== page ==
A Midsummer Night's Dream

A Midsummer Night's Dream

Read FREE!

A Midsummer Night's Dream

A Midsummer Night's Dream

Read FREE!

Synopsis

The new Pelican Shakespeare series incorporates the more than thirty years of Shakespeare scholarship undertaken since the acclaimed original series, edited by Alfred Harbage, appeared between 1956 and 1967. The general editors of the new series of forty volumes-the renowned Shakespeareans Stephen Orgel of Stanford University and A. R. Braunmuller of UCLA-have assembled a team of eminent scholars who have, along with the general editors themselves, prepared new introductions and notes to all of Shakespeare's plays and poems. Redesigned in an easy-to-read format that preserves the favorite features of the original, including an essay on the theatrical world of Shakespeare, an introduction to the individual play, and a note on the text used. The new Pelican Shakespeare will be an excellent resource for students, teachers, and theatre professionals well into the twenty first century.

Excerpt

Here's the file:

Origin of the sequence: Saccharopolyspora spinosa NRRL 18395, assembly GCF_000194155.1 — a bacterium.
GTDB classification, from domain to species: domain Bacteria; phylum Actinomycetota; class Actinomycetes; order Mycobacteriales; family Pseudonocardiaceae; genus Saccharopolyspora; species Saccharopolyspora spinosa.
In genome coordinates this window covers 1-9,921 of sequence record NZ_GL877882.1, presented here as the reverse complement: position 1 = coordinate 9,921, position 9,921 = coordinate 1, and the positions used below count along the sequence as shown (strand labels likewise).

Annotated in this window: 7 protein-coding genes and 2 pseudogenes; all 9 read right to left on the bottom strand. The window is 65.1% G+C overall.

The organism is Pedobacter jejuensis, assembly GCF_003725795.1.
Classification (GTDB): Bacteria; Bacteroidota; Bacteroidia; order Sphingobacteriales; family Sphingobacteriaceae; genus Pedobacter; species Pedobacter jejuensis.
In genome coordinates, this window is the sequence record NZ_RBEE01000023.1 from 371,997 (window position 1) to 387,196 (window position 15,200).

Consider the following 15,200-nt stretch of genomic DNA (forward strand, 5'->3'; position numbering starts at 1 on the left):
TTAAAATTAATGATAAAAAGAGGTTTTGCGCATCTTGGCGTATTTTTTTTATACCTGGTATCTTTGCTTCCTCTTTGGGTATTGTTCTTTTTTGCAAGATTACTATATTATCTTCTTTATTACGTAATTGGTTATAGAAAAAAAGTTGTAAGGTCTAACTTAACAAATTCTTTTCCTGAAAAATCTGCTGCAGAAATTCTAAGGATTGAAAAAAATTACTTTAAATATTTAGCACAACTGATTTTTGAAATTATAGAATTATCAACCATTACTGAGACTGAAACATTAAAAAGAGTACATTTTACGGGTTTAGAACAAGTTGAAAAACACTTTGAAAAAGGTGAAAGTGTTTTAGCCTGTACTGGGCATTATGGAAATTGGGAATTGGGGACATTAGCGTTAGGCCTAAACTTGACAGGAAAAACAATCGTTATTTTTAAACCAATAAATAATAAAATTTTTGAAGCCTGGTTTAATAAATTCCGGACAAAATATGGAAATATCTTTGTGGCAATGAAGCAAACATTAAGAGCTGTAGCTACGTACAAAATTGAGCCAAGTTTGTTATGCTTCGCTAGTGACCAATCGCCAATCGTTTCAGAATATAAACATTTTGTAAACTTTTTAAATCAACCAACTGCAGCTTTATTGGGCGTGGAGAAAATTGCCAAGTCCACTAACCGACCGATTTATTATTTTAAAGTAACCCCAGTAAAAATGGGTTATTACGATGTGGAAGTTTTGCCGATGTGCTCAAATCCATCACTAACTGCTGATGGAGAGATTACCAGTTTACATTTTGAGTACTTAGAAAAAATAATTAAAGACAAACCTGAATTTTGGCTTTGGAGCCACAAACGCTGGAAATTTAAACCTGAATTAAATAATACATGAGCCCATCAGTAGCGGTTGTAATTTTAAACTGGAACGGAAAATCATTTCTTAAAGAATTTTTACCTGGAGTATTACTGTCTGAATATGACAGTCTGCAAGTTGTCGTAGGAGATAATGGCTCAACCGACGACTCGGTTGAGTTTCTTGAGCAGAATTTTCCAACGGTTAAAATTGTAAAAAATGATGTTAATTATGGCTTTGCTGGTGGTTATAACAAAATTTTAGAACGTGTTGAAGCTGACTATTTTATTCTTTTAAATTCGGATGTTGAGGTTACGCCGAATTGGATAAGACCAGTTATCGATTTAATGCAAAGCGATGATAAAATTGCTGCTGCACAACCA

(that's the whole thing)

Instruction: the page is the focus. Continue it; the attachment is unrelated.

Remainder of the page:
The text of this edition of A Midsummer Night's Dream is based upon a collation of the Quartos of 1600, the seventeenth century Folios, the Globe edition, the Cambridge (W. A. Wright) edition of 1891, and that of Delius (1882). As compared with the text of the earlier editions of Hudson's Shakespeare, it is conservative. Exclusive of changes in spelling, punctuation, and stage directions, very few emendations by eighteenth century and nineteenth century editors have been adopted; and these, with every variation from the First Folio, are indicated in the textual notes. These notes are printed immediately below the text, so that a reader or student may see at a glance the evidence in the case of a disputed reading, and have some definite understanding of the reasons for those differences in the text of Shakespeare which frequently surprise and very often annoy. Such an arrangement should be of special help in the case of a play universally read and very often acted, as no two actors or interpreters agree in adhering to one text. A consideration of the more poetical, or the more dramatically effective, of two variant readings will often lead to rich results in awakening a spirit of discriminating interpretation and in developing true creative criticism. In no sense is this a textual variorum edition. The variants given are only those of importance and high authority.

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